Harnessing the power of science and technology to solve some of our toughest societal challenges
The current pace of scientific and technological advances is breathtaking:
- The cost of sequencing the human genome has declined from $100 million to under $1,000. Today’s biologists can not only read DNA, but using technologies such as CRISPR/Cas9, they can write it as well.
- Today’s video games are capable of 6 trillion calculations per second. This is six times the processing power of the state-of-the-art supercomputer in 1996.
- Machine learning has made rapid progress in tasks such as image recognition, machine translation, self-driving cars, and beating the world’s Go champion.
- Constellations of small satellites are taking a picture of the entire planet, updated every twenty-four hours.
However, these scientific and technological advances have not always led to meaningful progress on key societal challenges in education, health, economic and social mobility, and sustainability.
For example, advances in learning science and learning technology have not transformed the way teachers teach and students learn. The United States has more than doubled real per pupil K-12 expenditures, but improvements in student learning outcomes have been modest. Only 18 percent of low-income students are proficient in 8th grade math – a gateway course that is critical for success in college, career, and the skilling of the U.S. economy.
In healthcare, despite exciting advances in areas such as cancer immunotherapy and precision medicine, U.S. life expectancy is declining. Despite devoting a much larger fraction of GDP to healthcare than any other country, the U.S. is now 25th in life expectancy.
Making progress on societal problems can be even more challenging than in the private sector because market forces and competition don’t often directly reward organizations such as non-profits, schools, hospitals, and government agencies for embracing new technologies, or punish organizations that fail to do so.
Science and technology will never solve all of our societal challenges. But today, they are failing on many dimensions to meet their potential to directly improve people’s lives.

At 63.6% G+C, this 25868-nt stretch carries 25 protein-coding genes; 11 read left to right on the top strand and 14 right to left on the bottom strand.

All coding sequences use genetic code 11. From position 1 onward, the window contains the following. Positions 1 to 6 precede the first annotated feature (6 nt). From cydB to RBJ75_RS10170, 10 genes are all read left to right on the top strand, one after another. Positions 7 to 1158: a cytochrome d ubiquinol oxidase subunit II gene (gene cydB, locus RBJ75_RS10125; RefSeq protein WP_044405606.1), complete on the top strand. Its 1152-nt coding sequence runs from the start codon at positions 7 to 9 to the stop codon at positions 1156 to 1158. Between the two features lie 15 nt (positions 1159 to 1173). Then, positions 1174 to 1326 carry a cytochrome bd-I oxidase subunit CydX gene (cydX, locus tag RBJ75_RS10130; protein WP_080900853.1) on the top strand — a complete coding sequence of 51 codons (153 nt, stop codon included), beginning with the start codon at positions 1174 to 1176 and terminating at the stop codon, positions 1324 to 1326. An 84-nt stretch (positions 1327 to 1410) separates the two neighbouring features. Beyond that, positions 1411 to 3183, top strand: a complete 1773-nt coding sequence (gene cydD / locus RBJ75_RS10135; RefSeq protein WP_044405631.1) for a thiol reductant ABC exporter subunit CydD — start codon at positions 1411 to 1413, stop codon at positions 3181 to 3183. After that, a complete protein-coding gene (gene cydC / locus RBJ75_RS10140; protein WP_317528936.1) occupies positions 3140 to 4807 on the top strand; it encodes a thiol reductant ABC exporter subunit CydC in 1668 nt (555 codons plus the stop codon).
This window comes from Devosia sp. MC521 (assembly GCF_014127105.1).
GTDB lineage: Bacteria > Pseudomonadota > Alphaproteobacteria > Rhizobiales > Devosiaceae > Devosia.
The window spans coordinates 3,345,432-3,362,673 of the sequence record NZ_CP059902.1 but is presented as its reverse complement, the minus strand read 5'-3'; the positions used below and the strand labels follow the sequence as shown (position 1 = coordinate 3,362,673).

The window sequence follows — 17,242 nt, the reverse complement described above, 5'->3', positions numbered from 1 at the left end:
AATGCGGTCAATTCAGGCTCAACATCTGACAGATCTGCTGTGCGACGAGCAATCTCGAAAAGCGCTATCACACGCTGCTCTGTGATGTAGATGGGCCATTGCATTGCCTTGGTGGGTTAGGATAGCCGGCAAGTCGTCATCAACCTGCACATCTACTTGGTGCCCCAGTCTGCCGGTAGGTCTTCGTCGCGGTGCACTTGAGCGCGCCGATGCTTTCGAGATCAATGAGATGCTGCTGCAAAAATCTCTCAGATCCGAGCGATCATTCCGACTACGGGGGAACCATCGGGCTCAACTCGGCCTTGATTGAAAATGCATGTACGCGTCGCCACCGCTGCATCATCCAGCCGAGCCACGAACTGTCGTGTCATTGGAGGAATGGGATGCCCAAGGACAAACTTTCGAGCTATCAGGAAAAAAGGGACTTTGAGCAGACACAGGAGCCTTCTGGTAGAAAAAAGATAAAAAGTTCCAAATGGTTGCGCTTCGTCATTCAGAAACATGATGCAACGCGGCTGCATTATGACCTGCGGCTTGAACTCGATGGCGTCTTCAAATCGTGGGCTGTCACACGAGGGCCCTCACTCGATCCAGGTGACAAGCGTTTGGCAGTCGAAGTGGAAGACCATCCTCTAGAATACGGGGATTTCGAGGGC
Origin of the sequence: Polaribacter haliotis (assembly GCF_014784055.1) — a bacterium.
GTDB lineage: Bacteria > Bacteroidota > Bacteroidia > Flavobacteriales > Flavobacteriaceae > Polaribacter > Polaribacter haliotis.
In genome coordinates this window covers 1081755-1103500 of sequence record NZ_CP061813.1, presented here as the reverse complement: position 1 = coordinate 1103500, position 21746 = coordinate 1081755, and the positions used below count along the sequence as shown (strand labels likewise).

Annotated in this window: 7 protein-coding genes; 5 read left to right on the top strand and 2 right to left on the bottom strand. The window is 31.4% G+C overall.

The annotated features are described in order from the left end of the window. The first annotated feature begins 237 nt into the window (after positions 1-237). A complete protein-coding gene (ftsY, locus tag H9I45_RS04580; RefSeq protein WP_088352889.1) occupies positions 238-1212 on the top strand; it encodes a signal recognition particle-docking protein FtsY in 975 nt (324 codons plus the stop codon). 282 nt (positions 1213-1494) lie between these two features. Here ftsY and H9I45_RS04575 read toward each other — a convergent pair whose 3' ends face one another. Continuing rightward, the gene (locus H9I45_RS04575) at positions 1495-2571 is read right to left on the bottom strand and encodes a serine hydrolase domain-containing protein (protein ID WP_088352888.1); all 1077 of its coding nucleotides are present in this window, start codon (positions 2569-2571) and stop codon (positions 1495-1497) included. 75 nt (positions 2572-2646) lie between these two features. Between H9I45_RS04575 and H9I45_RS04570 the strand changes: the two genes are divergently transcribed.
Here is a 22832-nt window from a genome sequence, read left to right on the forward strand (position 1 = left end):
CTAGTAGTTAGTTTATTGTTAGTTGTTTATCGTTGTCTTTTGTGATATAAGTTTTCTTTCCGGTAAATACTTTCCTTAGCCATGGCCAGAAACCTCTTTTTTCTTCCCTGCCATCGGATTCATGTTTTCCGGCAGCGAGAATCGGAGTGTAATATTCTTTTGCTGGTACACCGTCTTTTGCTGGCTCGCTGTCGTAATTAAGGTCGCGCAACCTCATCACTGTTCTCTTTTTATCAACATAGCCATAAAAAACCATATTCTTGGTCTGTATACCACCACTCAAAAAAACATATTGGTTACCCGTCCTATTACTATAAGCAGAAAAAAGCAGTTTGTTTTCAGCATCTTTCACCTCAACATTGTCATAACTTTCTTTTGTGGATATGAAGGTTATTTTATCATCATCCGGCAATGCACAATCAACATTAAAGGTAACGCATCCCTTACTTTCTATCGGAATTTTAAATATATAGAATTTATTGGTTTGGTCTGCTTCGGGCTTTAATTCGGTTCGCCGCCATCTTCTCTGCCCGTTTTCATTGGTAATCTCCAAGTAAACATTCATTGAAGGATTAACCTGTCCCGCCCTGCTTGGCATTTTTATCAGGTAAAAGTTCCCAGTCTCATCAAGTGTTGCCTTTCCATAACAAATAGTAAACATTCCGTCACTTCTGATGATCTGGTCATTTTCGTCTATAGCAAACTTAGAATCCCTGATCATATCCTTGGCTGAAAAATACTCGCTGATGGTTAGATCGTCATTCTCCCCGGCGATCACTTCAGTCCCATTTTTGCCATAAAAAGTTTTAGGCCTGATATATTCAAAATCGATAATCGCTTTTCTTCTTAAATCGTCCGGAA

Liberate private data with a public purpose
There is a tremendous opportunity to use data collected by the private sector to solve societal challenges, and in doing so create the platforms needed to reach people at scale. Examples of data types include mobile, social media, e-commerce, remote sensing/satellite, and sensor data. Advances in data science and machine learning are increasing our capacity to use and interpret these data.
Bet on high-potential talent with new tech strategies for social good
The social sector lacks the capacity to recruit, retain and apply the best technical talent. A gap exists between the number of highly qualified young people who want to apply their skills to solve problems for humanity and the number of good opportunities, especially in tech, that exist to do that. We seek to fill that gap by betting on these high-potential people.
Increase capacity by promoting broad math proficiency by 8th grade
The 8th grade year plays a critical role as a “gatekeeper” for college and career. However, only 18 percent of low-income students are proficient in 8th grade math. Building on existing seed grants, Schmidt Futures is exploring multiple strategies to improve student performance, including (1) developing a “digital tutor” that models the interaction between an expert and a novice; and (2) using blended learning platforms to create an infrastructure for continuous improvement.
Increase the ambition of policy-makers and other philanthropists
Schmidt Futures is supporting efforts to foster a moonshot culture and promote a more robust science and technology policy at the federal, state and regional level.
Data Collaboratives for Good